In 1952, the long-serving Rev. Archibald Dix retired and the parish was effectively amalgamated with Beckbury. Later amalgamations made it part of a benefice of six parishes. Archibald Dix died about a year after his retirement. His daughter, Margaret Dix MD FRCS, bought the rectory and lived in it until her death in 1992. She was distinguished surgeon at the National Hospital for Neurology and Neurosurgery, and is one of the eponyms of the Dix–Hallpike test for a benign paroxysmal positional vertigo. She bequeathed the house for Christian purposes within the diocese. After considerable debate, it was taken on by the Cornelius Trust, an evangelical military charity, and run as a holiday home, until being sold for a private residence in 2005.
At about the same time as the ecclesiastical parish was amalgamated, the much decayed Hall and estate were sold to John Swire and Sons, a huge property, finance shipping and airline conglomerate, in whose hands it remains. Sir Adrian Swire is lord of the manor. Much of the Hall was demolished in 1953. A utility building and gatehouse was re-Christened Badger Hall and survives to this day: even this is sufficiently grand to give the impression to visitors that the original Hall still exists.
However, the 1950s marked a turning point. With the increasing availability of motor cars, villages like Badger have become much more attractive places to live. The number of houses in the parish had been falling slowly, with the decline in population. Now new houses were built and the post-War village has approximately doubled in size. Obviously, this has meant a considerable change in character from a working village to a mainly residential community. Despite the growth and changes in its role, the village retains a good deal of its old and picturesque appearance, which makes it a visitor attraction still.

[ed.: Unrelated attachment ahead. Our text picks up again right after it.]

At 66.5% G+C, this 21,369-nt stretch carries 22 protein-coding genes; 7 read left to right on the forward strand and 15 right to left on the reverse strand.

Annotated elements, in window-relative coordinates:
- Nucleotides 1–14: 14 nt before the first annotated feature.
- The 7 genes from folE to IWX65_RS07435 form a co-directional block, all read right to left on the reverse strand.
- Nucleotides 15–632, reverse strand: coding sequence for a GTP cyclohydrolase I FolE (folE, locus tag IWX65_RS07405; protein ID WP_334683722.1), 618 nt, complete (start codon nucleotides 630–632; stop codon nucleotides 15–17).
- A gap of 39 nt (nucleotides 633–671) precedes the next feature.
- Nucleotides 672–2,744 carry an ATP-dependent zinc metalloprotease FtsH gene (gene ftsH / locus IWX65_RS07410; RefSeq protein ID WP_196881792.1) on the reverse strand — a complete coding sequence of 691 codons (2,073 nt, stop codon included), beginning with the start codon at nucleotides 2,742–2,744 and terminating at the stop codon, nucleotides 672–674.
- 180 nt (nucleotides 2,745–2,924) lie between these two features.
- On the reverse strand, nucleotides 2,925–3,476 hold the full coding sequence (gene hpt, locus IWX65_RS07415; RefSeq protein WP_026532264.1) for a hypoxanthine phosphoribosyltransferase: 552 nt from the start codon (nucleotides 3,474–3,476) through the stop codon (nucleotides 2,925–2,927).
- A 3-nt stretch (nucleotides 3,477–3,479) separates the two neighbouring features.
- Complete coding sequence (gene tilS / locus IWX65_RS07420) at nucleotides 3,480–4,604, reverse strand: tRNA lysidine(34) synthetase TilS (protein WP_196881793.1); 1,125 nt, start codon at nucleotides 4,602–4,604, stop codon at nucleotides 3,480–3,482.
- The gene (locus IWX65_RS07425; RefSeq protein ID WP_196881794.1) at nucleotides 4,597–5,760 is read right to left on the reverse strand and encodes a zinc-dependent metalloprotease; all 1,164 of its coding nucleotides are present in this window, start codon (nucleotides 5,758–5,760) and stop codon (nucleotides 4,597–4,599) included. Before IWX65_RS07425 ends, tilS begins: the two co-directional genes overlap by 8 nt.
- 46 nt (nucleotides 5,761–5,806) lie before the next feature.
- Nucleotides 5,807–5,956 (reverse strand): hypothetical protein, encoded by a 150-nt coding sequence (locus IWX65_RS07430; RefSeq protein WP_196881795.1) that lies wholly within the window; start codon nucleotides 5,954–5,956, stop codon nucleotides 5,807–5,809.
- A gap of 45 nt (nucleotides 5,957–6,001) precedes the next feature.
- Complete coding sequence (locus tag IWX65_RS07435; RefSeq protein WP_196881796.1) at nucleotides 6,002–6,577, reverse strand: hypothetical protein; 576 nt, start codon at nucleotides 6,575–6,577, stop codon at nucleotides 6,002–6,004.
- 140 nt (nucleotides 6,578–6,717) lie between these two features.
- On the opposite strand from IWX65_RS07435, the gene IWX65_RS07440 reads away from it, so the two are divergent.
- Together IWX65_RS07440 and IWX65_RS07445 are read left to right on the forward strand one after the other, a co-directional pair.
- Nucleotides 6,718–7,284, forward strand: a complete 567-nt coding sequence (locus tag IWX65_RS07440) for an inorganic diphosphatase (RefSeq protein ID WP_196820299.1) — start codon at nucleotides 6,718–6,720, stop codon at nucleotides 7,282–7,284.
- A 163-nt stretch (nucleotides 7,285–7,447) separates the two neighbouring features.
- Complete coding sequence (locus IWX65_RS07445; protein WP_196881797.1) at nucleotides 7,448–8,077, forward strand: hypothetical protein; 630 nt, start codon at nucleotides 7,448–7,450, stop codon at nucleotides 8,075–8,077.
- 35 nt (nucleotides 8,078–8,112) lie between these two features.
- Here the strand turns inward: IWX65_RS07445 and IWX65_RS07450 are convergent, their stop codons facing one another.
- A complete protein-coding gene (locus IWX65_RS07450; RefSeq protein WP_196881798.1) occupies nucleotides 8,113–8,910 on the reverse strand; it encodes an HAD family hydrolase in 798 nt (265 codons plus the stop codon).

Interesting or attractive features around the village today include:
The village pools
There are actually four pools in the village, but two are particularly prominent to the visitor: the Church Pool and the Town Pool. The pools are the result of damming a small stream running down to the Snowdon Brook in the Dingle. They reached approximately their present state in the late 18th century, as a result of the landscaping commissioned by Isaac Hawkins Browne and devised by William Emes, but they had been a central feature of the village for centuries before, as evinced by Francis Kynnersley's threat to throw the rector into the pond in 1614.
St. Giles' parish church
The parish church is a small but good example of Gothic Revival architecture. Rebuilt from 1833, using the original site and materials as far as possible, it contains a notable selection of funerary art, including work by Francis Leggatt Chantrey, John Flaxman and John Gibson. Location: .
A notable example of picturesque landscape architecture, this narrow valley to the south of the village was opened to the public in 1851. Although it has undergone periods of decay, it is now fairly accessible, with paths easily passable in dry weather and a new bridge above the Upper Pool making circular walks feasible. The best entrances are opposite the village cemetery. Location: .